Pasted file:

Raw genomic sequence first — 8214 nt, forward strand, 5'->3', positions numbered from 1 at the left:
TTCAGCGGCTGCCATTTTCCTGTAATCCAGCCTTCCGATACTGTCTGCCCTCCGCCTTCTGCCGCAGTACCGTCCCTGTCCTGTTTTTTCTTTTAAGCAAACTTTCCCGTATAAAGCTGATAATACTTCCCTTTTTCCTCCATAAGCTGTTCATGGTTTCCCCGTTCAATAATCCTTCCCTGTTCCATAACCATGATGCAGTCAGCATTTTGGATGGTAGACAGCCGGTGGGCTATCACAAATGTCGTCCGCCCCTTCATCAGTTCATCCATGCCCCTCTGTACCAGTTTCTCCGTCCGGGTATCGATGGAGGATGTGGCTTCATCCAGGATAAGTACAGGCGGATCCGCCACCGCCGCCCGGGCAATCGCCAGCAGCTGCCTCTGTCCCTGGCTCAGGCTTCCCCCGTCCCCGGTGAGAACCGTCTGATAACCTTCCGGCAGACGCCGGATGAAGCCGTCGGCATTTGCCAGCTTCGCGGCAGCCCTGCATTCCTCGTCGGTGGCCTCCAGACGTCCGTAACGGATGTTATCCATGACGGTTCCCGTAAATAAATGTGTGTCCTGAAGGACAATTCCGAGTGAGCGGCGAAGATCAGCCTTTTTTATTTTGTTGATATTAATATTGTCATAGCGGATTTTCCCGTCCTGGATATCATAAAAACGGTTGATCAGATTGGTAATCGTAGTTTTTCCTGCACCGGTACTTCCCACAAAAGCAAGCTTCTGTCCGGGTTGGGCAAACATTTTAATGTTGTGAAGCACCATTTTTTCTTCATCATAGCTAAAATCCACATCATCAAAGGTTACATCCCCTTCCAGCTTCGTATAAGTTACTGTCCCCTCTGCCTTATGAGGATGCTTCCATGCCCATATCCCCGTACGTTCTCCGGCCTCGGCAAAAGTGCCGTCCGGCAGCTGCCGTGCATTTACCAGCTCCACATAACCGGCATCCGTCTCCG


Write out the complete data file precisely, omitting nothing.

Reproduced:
Raw genomic sequence first — 8214 nt, forward strand, 5'->3', positions numbered from 1 at the left:
TTCAGCGGCTGCCATTTTCCTGTAATCCAGCCTTCCGATACTGTCTGCCCTCCGCCTTCTGCCGCAGTACCGTCCCTGTCCTGTTTTTTCTTTTAAGCAAACTTTCCCGTATAAAGCTGATAATACTTCCCTTTTTCCTCCATAAGCTGTTCATGGTTTCCCCGTTCAATAATCCTTCCCTGTTCCATAACCATGATGCAGTCAGCATTTTGGATGGTAGACAGCCGGTGGGCTATCACAAATGTCGTCCGCCCCTTCATCAGTTCATCCATGCCCCTCTGTACCAGTTTCTCCGTCCGGGTATCGATGGAGGATGTGGCTTCATCCAGGATAAGTACAGGCGGATCCGCCACCGCCGCCCGGGCAATCGCCAGCAGCTGCCTCTGTCCCTGGCTCAGGCTTCCCCCGTCCCCGGTGAGAACCGTCTGATAACCTTCCGGCAGACGCCGGATGAAGCCGTCGGCATTTGCCAGCTTCGCGGCAGCCCTGCATTCCTCGTCGGTGGCCTCCAGACGTCCGTAACGGATGTTATCCATGACGGTTCCCGTAAATAAATGTGTGTCCTGAAGGACAATTCCGAGTGAGCGGCGAAGATCAGCCTTTTTTATTTTGTTGATATTAATATTGTCATAGCGGATTTTCCCGTCCTGGATATCATAAAAACGGTTGATCAGATTGGTAATCGTAGTTTTTCCTGCACCGGTACTTCCCACAAAAGCAAGCTTCTGTCCGGGTTGGGCAAACATTTTAATGTTGTGAAGCACCATTTTTTCTTCATCATAGCTAAAATCCACATCATCAAAGGTTACATCCCCTTCCAGCTTCGTATAAGTTACTGTCCCCTCTGCCTTATGAGGATGCTTCCATGCCCATATCCCCGTACGTTCTCCGGCCTCGGCAAAAGTGCCGTCCGGCAGCTGCCGTGCATTTACCAGCTCCACATAACCGGCATCCGTCTCCG